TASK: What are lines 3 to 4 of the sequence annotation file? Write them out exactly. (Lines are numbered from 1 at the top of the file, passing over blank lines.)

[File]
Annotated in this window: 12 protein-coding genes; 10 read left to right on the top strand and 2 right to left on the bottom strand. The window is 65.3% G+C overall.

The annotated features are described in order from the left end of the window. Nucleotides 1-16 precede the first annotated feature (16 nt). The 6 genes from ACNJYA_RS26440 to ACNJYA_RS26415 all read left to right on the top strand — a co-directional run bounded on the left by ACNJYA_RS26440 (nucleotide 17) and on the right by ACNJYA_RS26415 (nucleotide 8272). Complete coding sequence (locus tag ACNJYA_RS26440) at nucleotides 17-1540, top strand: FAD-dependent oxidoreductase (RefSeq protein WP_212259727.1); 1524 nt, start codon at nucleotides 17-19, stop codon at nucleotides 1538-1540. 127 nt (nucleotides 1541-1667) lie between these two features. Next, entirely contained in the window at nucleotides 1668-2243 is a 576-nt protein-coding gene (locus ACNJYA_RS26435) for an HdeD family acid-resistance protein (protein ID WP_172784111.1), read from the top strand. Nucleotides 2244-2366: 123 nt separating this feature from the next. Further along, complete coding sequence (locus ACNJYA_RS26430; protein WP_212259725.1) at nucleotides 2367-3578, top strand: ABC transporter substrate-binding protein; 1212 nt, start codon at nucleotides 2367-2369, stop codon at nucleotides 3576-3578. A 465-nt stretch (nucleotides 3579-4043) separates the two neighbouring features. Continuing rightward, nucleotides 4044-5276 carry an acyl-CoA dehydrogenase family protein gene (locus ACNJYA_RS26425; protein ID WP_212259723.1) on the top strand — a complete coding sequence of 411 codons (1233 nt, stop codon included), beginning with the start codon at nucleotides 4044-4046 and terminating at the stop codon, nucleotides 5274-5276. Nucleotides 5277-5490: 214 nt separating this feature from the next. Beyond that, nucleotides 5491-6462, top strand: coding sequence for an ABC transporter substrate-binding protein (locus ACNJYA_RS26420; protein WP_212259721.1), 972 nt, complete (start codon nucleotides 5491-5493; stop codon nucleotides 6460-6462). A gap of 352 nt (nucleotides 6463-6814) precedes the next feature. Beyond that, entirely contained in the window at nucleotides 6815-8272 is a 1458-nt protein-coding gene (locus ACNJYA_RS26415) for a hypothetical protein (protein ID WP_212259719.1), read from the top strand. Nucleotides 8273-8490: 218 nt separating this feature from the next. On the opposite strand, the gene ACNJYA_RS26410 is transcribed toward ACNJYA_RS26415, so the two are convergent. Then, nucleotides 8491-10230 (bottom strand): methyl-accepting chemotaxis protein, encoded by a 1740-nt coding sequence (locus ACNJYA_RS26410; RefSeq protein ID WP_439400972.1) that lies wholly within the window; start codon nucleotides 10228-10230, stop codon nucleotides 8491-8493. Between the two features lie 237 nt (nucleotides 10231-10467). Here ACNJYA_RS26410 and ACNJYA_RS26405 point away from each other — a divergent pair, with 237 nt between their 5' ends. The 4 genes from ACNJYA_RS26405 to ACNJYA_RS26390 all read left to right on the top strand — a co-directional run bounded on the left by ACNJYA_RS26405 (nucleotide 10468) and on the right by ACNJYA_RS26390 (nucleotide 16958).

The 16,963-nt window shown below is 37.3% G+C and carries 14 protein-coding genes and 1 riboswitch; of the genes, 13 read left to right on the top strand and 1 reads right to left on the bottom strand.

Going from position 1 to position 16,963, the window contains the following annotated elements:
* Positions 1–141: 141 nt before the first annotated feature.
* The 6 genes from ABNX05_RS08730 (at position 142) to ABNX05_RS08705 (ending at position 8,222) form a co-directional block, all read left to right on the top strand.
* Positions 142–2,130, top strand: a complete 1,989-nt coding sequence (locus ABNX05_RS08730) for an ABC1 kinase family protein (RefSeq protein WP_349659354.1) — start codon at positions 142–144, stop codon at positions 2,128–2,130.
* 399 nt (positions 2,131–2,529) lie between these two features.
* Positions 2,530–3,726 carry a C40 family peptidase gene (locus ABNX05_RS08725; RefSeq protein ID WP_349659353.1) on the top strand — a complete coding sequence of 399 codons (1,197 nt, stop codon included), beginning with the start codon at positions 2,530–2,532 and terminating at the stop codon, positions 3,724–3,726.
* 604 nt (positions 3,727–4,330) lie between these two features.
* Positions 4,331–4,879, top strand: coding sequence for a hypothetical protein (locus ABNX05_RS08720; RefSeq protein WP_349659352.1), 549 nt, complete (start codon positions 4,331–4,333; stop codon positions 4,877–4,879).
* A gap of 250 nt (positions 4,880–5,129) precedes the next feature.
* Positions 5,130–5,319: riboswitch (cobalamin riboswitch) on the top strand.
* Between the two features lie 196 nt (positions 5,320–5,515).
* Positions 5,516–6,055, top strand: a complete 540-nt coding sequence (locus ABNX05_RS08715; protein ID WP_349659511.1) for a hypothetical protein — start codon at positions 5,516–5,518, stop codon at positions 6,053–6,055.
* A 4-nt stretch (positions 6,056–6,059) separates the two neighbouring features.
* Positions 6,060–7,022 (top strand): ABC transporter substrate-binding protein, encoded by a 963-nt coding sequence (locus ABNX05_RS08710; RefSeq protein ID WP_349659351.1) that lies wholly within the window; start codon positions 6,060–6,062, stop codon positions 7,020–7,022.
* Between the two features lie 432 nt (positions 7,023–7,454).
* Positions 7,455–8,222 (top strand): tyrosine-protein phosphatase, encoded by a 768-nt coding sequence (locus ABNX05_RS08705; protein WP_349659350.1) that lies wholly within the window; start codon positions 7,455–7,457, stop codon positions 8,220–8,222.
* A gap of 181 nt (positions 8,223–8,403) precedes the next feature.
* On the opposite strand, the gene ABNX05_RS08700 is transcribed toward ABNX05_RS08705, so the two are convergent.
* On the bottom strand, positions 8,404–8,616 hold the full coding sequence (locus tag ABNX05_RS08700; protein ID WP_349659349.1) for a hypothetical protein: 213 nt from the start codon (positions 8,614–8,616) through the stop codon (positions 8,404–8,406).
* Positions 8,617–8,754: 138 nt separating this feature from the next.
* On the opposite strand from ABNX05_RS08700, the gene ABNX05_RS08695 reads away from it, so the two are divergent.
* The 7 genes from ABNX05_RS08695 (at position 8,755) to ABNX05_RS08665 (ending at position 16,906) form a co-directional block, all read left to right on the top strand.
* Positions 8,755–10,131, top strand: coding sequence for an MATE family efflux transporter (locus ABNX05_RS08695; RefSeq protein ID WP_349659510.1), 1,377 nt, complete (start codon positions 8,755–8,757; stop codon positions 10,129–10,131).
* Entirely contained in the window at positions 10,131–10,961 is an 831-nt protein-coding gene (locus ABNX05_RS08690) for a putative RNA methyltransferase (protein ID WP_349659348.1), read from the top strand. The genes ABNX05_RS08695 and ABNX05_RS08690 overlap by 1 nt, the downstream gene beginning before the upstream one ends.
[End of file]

The 16,963-nt window shown below is 37.3% G+C and carries 14 protein-coding genes and 1 riboswitch; of the genes, 13 read left to right on the top strand and 1 reads right to left on the bottom strand.

Going from position 1 to position 16,963, the window contains the following annotated elements: